Emissions, Performance and Design of UK Passenger Vehicles. Martin, N., P., D., Bishop, J., D., K., & Boies, A., M. International Journal of Sustainable Transportation, Taylor & Francis, 10, 2016.
Emissions, Performance and Design of UK Passenger Vehicles [link]Website  abstract   bibtex   
Consumer, legal and technological factors influence the design, performance and emissions of light duty vehicles. This work examines how design choices made by manufacturers for the UK market result in emissions and performance of vehicles throughout the past decade (2001–2011). Light-duty vehicle (LDV) fuel consumption, CO2 emissions and performance is compared across different combinations of air and fuel delivery system using vehicle performance metrics of power density and time to accelerate from rest to 100 km/h (62 mph, tz-62). Increased adoption of direct injection and turbocharging technologies helped reduce spark ignition (SI, gasoline vehicles) and compression ignition (CI, diesel vehicles) fuel consumption by 22% and 19%, respectively over the decade. These improvements were largely achieved by increasing compression ratios in SI vehicles (3.6%), turbocharging CI vehicles and engine downsizing by 5.7–6.5% across all technologies. Simultaneously, vehicle performance improved, through increased e...
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 title = {Emissions, Performance and Design of UK Passenger Vehicles},
 type = {article},
 year = {2016},
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 keywords = {CO2 emissions,Light-duty vehicles,fuel economy,vehicle design},
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 websites = {https://www.tandfonline.com/doi/full/10.1080/15568318.2016.1243282},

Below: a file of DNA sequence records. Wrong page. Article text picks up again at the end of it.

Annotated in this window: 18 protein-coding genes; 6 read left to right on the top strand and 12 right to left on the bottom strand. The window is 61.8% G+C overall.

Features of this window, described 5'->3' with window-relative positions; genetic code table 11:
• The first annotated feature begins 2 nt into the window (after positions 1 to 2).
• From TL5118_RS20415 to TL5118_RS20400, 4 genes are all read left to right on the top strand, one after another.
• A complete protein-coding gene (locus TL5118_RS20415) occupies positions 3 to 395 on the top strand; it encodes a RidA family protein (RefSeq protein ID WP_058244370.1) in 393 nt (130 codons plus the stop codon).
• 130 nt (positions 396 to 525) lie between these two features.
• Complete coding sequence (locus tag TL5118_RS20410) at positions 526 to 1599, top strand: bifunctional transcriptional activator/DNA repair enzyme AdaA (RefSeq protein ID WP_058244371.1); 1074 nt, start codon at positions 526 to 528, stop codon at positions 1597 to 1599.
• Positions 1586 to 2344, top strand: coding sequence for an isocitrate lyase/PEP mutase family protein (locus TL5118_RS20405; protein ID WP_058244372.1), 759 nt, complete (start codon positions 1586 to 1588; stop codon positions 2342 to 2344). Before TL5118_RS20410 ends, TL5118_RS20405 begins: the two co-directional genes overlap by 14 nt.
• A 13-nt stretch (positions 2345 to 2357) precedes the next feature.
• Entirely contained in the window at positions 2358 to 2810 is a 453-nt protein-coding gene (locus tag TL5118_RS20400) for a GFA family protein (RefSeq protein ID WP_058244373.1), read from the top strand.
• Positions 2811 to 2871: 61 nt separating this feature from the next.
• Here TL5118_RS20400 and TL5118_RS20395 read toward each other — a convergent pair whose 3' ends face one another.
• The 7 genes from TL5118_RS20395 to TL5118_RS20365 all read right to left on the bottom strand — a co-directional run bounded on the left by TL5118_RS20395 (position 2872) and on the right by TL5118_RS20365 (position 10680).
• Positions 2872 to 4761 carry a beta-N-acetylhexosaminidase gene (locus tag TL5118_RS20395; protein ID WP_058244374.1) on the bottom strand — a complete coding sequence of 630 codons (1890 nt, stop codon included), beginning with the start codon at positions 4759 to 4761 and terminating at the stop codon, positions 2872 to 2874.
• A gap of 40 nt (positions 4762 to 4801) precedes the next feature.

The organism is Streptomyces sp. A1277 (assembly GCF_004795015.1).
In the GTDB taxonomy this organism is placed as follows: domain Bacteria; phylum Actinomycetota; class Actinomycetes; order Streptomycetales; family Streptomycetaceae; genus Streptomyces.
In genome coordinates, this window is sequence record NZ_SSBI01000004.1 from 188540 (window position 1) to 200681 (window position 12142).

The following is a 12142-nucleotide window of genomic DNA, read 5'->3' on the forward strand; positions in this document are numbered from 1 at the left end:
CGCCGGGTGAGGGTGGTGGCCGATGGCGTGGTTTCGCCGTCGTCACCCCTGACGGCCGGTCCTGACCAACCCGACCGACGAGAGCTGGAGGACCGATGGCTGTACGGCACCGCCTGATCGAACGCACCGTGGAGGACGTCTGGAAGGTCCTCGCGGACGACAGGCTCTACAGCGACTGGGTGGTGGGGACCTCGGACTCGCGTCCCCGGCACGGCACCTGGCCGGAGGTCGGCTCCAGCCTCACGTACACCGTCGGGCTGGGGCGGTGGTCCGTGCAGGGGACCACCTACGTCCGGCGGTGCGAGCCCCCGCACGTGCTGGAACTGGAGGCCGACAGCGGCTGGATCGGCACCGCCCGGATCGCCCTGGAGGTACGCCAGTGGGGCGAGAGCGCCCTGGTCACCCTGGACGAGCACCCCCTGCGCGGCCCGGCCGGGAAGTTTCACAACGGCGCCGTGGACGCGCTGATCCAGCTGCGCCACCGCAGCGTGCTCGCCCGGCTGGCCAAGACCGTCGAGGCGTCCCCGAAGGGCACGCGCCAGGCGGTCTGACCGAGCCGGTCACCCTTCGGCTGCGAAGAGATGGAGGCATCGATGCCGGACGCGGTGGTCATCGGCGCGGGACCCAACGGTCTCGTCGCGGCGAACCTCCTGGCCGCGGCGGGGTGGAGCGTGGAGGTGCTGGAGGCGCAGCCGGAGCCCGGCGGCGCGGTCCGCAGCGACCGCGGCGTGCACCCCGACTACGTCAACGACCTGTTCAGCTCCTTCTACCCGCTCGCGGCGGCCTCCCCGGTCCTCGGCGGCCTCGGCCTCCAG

month = {10},
 publisher = {Taylor & Francis},
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 abstract = {Consumer, legal and technological factors influence the design, performance and emissions of light duty vehicles. This work examines how design choices made by manufacturers for the UK market result in emissions and performance of vehicles throughout the past decade (2001–2011). Light-duty vehicle (LDV) fuel consumption, CO2 emissions and performance is compared across different combinations of air and fuel delivery system using vehicle performance metrics of power density and time to accelerate from rest to 100 km/h (62 mph, tz-62). Increased adoption of direct injection and turbocharging technologies helped reduce spark ignition (SI, gasoline vehicles) and compression ignition (CI, diesel vehicles) fuel consumption by 22% and 19%, respectively over the decade. These improvements were largely achieved by increasing compression ratios in SI vehicles (3.6%), turbocharging CI vehicles and engine downsizing by 5.7–6.5% across all technologies. Simultaneously, vehicle performance improved, through increased e...},
 bibtype = {article},
 author = {Martin, N P D and Bishop, J D K and Boies, A M},
 journal = {International Journal of Sustainable Transportation}
}
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